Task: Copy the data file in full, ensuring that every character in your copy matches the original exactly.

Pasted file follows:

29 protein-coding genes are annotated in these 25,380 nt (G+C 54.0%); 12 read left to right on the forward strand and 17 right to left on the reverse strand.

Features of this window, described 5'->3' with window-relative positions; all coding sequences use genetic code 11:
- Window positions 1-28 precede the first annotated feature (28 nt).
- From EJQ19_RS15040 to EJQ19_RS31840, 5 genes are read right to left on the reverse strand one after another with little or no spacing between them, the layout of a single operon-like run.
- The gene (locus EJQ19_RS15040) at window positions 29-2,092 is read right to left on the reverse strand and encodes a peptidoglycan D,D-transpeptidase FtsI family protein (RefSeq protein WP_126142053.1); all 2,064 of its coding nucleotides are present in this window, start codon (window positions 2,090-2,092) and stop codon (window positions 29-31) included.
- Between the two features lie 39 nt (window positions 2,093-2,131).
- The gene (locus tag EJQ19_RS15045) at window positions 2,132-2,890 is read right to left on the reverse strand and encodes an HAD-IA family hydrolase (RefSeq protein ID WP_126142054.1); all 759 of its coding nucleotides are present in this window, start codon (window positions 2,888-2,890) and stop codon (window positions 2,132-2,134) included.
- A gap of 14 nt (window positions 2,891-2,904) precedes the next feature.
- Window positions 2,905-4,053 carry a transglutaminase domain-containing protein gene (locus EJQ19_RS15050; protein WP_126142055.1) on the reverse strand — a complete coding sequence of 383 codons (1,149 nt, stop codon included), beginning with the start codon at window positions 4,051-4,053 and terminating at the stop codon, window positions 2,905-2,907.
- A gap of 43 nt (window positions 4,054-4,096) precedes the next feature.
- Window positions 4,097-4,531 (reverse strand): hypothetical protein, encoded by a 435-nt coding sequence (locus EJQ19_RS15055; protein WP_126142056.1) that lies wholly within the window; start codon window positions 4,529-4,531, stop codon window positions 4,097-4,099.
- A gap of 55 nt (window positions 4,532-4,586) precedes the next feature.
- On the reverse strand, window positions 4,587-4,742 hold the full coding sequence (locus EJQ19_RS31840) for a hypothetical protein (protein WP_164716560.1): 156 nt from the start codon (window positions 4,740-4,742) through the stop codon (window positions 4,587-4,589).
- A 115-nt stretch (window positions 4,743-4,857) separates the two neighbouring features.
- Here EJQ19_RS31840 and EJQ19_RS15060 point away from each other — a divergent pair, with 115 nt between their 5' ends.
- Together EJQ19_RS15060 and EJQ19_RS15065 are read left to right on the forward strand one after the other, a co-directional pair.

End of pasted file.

29 protein-coding genes are annotated in these 25,380 nt (G+C 54.0%); 12 read left to right on the forward strand and 17 right to left on the reverse strand.

Features of this window, described 5'->3' with window-relative positions; all coding sequences use genetic code 11:
- Window positions 1-28 precede the first annotated feature (28 nt).
- From EJQ19_RS15040 to EJQ19_RS31840, 5 genes are read right to left on the reverse strand one after another with little or no spacing between them, the layout of a single operon-like run.
- The gene (locus EJQ19_RS15040) at window positions 29-2,092 is read right to left on the reverse strand and encodes a peptidoglycan D,D-transpeptidase FtsI family protein (RefSeq protein WP_126142053.1); all 2,064 of its coding nucleotides are present in this window, start codon (window positions 2,090-2,092) and stop codon (window positions 29-31) included.
- Between the two features lie 39 nt (window positions 2,093-2,131).
- The gene (locus tag EJQ19_RS15045) at window positions 2,132-2,890 is read right to left on the reverse strand and encodes an HAD-IA family hydrolase (RefSeq protein ID WP_126142054.1); all 759 of its coding nucleotides are present in this window, start codon (window positions 2,888-2,890) and stop codon (window positions 2,132-2,134) included.
- A gap of 14 nt (window positions 2,891-2,904) precedes the next feature.
- Window positions 2,905-4,053 carry a transglutaminase domain-containing protein gene (locus EJQ19_RS15050; protein WP_126142055.1) on the reverse strand — a complete coding sequence of 383 codons (1,149 nt, stop codon included), beginning with the start codon at window positions 4,051-4,053 and terminating at the stop codon, window positions 2,905-2,907.
- A gap of 43 nt (window positions 4,054-4,096) precedes the next feature.
- Window positions 4,097-4,531 (reverse strand): hypothetical protein, encoded by a 435-nt coding sequence (locus EJQ19_RS15055; protein WP_126142056.1) that lies wholly within the window; start codon window positions 4,529-4,531, stop codon window positions 4,097-4,099.
- A gap of 55 nt (window positions 4,532-4,586) precedes the next feature.
- On the reverse strand, window positions 4,587-4,742 hold the full coding sequence (locus EJQ19_RS31840) for a hypothetical protein (protein WP_164716560.1): 156 nt from the start codon (window positions 4,740-4,742) through the stop codon (window positions 4,587-4,589).
- A 115-nt stretch (window positions 4,743-4,857) separates the two neighbouring features.
- Here EJQ19_RS31840 and EJQ19_RS15060 point away from each other — a divergent pair, with 115 nt between their 5' ends.
- Together EJQ19_RS15060 and EJQ19_RS15065 are read left to right on the forward strand one after the other, a co-directional pair.